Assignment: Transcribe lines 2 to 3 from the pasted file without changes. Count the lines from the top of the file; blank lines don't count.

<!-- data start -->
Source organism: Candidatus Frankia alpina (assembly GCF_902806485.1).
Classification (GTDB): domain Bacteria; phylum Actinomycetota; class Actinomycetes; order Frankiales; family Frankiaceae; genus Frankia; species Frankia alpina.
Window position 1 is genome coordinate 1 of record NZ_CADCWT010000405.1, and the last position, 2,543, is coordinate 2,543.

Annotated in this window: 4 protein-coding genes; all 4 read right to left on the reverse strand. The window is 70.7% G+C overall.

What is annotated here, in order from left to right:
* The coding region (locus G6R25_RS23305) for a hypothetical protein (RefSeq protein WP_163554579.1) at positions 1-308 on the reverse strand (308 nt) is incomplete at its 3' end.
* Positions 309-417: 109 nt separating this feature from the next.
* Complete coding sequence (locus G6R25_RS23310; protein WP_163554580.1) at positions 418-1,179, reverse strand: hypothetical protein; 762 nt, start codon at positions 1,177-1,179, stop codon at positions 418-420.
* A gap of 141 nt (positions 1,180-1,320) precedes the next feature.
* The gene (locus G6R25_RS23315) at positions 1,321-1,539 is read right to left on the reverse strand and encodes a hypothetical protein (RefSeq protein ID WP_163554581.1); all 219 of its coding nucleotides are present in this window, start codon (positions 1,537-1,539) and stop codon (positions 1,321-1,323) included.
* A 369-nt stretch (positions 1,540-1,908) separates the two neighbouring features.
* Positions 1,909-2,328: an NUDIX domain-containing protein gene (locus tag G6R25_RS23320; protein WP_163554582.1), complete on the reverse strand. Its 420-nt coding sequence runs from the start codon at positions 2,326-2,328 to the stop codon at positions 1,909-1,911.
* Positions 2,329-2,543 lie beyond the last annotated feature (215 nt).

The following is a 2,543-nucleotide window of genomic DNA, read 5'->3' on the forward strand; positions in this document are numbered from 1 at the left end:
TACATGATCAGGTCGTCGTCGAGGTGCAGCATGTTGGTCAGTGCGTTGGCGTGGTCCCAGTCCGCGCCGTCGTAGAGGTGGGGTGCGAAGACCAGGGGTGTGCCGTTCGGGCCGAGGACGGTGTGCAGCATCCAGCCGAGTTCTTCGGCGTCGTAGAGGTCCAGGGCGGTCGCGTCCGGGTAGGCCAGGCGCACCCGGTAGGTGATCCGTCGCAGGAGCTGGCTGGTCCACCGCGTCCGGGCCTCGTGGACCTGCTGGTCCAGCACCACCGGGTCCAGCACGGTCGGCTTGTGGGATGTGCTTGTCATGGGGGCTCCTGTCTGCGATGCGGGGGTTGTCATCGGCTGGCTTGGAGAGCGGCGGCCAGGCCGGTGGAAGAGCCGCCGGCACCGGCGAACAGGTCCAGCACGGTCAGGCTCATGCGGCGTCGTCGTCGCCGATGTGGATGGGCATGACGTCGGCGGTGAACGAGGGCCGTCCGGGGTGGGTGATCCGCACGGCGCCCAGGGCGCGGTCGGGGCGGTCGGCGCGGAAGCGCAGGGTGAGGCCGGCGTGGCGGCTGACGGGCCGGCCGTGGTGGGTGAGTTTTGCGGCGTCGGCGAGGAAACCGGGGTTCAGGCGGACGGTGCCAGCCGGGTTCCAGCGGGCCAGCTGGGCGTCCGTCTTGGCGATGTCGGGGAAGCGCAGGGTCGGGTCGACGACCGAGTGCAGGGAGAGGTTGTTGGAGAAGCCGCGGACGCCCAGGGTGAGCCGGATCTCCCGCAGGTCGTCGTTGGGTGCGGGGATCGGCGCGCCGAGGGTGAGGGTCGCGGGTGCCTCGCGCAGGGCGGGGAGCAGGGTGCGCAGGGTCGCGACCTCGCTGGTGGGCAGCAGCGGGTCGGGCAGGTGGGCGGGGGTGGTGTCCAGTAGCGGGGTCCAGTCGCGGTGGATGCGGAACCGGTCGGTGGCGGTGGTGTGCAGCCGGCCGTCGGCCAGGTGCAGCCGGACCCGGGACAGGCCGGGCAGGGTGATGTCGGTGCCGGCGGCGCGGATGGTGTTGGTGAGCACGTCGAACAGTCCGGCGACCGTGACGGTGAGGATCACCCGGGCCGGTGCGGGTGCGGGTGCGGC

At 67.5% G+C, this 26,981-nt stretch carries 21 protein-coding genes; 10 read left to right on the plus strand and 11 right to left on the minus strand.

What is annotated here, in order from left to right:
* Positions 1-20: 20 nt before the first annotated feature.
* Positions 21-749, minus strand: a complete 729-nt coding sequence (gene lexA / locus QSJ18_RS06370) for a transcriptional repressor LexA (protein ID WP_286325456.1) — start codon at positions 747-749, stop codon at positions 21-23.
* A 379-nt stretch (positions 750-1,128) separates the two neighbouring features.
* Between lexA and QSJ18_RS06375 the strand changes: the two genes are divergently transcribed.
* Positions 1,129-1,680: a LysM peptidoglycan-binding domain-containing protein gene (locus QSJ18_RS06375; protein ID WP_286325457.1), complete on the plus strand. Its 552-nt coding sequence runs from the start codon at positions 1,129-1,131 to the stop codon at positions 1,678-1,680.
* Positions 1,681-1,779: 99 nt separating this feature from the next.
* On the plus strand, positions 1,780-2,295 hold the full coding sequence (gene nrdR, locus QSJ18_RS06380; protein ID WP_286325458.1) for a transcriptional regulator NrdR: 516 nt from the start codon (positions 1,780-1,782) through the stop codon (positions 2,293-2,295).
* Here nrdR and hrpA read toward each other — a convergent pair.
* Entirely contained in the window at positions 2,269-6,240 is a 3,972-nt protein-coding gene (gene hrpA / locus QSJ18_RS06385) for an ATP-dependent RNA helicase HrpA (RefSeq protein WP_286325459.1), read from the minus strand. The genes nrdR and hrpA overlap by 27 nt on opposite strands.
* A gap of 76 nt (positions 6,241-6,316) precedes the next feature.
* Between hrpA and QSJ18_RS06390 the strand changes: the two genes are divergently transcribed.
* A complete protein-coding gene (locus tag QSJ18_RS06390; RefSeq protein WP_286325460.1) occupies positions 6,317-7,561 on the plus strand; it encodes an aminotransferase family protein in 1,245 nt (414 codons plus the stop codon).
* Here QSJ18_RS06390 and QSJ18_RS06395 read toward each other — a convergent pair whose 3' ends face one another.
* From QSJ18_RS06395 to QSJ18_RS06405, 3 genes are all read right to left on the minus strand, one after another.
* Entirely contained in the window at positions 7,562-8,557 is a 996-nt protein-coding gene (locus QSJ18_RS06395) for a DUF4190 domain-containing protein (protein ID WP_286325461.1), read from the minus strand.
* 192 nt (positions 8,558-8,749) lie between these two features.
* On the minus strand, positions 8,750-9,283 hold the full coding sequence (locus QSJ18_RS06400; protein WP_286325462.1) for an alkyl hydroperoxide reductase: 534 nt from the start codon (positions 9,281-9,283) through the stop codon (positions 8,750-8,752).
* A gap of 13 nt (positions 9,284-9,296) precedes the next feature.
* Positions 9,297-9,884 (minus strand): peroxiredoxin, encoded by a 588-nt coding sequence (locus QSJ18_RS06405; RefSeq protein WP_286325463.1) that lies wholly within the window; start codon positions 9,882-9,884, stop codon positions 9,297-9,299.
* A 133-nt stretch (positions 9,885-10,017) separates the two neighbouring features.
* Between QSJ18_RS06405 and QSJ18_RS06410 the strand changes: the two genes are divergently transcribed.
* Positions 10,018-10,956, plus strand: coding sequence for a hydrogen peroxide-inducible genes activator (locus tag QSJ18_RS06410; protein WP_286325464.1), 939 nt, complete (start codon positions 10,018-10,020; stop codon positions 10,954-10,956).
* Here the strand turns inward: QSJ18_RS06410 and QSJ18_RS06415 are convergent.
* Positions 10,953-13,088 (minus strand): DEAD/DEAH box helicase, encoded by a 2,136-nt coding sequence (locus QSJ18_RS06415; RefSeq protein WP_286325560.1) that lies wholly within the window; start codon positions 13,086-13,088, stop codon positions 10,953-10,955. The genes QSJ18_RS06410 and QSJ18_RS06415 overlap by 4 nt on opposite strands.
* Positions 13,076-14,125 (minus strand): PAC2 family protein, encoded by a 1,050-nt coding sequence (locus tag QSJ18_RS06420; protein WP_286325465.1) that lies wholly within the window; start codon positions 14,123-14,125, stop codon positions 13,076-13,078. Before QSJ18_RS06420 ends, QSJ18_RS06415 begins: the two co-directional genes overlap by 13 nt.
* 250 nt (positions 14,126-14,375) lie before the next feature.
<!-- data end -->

Classification (GTDB): domain Bacteria; phylum Actinomycetota; class Actinomycetes; order Frankiales; family Frankiaceae; genus Frankia; species Frankia alpina.
Window position 1 is genome coordinate 1 of record NZ_CADCWT010000405.1, and the last position, 2,543, is coordinate 2,543.